This is the first post in a new series called Dive Into Science. Here I’ll be explaining results from recent scientific papers in oceanography. Dive Into Science gives you a glimpse of current research in an easy to read format that everyone can understand. To read more about oceanography, just use the Dive Into Science tag.
Today’s article is “Estimating the benthic efflux of dissolved iron on the Ross Sea continental shelf” by C.M. Marsay et al, published in Geophysical Research Letters, 2014.
This paper is all about iron supply from the seafloor to the surface ocean. Specifically, in the Ross Sea, Antarctica, a place of extreme weather that’s difficult to travel to and observe.
I’ve mentioned the importance of iron in the ocean before, and even talked about how it is measured, but let’s do a quick recap. Iron is known as a “micronutrient”. Phytoplankton need iron to carry out their biological processes; to grow and reproduce. However, unlike other nutrients such as nitrogen, phosphorus, and carbon, iron is only needed in extremely small quantities. Such small quantities, in fact, that it took oceanographers awhile to discover that iron was even used at all!
In most oceanic habitats, there is enough background iron that it doesn’t really make a difference to the phytoplankton – they are more concerned about their main nutrients. However, in certain locations, like the Southern Ocean, there are areas that are iron-limited, such as the Ross Sea. Here, we see tons of nutrients in the surface waters, but no phytoplankton, because they are missing the iron they need.
|The Ross Sea, Antarctica. Shown with important landmarks, and the ship track for the cruise this data was collected on.|
During spring time in the Ross Sea, which occurs in December in the Southern Hemisphere, the sea ice melts and the phytoplankton get enough sunlight to grow. They multiply quickly during this “spring bloom” period, then die off as the iron runs out. The iron in the surface ocean during springtime has either been mixed up from the bottom waters over the winter, or has been added from sea ice melting.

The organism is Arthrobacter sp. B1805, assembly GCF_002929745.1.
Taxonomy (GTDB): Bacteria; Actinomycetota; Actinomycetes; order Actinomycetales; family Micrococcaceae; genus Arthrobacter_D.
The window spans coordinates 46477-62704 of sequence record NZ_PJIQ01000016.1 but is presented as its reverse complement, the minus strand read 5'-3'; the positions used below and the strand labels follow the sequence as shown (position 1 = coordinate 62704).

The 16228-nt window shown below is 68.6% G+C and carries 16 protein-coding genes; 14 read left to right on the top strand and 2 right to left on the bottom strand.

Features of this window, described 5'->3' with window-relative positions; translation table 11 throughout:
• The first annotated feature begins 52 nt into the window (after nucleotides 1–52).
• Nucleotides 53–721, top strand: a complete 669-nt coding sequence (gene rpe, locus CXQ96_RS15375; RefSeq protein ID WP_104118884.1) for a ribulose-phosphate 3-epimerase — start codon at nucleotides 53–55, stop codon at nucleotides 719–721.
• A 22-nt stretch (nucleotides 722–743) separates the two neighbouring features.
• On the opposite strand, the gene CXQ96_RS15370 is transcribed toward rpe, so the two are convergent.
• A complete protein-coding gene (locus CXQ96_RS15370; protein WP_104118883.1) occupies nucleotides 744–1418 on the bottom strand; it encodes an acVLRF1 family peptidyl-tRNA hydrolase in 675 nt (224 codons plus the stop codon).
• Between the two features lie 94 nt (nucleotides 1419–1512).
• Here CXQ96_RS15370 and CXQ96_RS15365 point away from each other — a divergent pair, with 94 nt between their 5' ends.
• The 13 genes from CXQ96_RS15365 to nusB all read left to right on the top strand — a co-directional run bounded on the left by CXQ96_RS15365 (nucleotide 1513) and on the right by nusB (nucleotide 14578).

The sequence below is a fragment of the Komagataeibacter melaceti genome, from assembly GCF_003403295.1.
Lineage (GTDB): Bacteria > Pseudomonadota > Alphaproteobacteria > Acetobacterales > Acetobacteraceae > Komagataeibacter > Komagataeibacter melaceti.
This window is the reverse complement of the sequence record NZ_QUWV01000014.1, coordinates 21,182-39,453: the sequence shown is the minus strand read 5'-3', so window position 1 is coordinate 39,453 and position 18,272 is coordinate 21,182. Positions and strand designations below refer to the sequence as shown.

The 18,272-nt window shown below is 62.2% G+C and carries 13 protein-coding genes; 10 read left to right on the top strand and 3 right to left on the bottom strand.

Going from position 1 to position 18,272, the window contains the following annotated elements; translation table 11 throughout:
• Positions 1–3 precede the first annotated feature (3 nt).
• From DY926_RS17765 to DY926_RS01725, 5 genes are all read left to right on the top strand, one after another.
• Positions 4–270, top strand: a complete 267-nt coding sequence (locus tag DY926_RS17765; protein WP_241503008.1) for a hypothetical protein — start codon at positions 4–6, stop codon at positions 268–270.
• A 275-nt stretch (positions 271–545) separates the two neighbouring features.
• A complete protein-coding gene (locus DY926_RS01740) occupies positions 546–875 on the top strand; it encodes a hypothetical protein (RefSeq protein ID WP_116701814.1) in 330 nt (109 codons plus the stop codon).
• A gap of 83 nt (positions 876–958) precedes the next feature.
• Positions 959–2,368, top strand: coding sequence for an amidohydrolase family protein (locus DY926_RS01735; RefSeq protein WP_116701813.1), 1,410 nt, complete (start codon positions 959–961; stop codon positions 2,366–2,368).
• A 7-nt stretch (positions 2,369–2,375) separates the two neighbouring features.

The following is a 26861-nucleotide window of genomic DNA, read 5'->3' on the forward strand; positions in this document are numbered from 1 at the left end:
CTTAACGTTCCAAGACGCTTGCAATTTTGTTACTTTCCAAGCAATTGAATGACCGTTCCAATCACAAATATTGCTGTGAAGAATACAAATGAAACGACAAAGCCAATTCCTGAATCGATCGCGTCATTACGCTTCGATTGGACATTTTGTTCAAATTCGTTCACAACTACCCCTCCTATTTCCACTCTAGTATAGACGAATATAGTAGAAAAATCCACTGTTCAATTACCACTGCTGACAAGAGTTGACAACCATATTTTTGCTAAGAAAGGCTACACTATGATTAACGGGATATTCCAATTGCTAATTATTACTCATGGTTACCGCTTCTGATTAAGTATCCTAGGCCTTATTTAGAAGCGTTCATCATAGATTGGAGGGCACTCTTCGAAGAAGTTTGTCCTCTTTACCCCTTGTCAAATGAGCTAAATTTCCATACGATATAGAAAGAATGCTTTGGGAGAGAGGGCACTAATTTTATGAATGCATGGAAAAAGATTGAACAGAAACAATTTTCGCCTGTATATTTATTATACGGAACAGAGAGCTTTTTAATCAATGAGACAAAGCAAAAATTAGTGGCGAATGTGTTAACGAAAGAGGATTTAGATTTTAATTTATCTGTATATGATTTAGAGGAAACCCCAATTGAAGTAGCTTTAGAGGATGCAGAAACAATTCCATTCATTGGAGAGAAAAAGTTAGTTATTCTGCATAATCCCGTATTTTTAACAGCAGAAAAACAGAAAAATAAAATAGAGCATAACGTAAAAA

The authors of this paper are specifically investigating the iron that starts at the seafloor, often from the sediments on the bottom, and mixes upward to eventually reach the surface. To do this, they took a series of measurements during a cruise of concentrations of dissolved iron in the water at various locations and depths in the Ross Sea. Using these measurements, they can see how much iron is near the seafloor, and how quickly it depletes towards the surface.
|Graph of how iron concentration changes with height above the seafloor in the Ross Sea. Adapted from Marsay et al 2014.|
Then, they combined these measurements with results from a regional ocean circulation model. This model shows how the water moves and can give researchers a good idea of how long it takes to mix water upwards, and how much is mixed upwards.
So, if water at the bottom has a certain amount of iron in it, and is mixed upward at a certain rate, you can calculate how much iron from the bottom gets to the surface. This calculation was the main purpose of this paper; to put a number on the flux of iron from near the seafloor.
Comparing this number with how much iron is used up in the surface showed that only about 1/10th actually made it from seafloor to surface. The rest, even though it was mixed upwards as calculated, was probably exported from this area to other regions offshore by currents.
As a scientist, this paper holds two important results for the community. The data that was collected was the first time detailed near-bottom sampling of dissolved iron was carried out in this area. Then, the main result of the paper is the amount of iron that traveled from the seafloor to the surface. In order to understand the iron-limited system in the Ross Sea, we need to know all the sources and sinks of iron: where does it come from, and where does it leave, and by how much? This paper put a number on one of those sources, and estimated that a large portion of that source is exported before it reaches the surface.
This is a good example of how science progresses. A cruise in early 2012 took water samples that were analyzed in a laboratory to produce dissolved iron data. That data was then examined for patterns and explanations, combined with other available data (in this case model results), and published 2.5 years after the cruise. The time it took from beginning to end is very reasonable for science, especially when you consider that the scientist is working on other projects and publications at the same time, perhaps even teaching classes, and the data is being used for other research.
Questions or thoughts about this new research? I’ll also take suggested topics for future article reviews.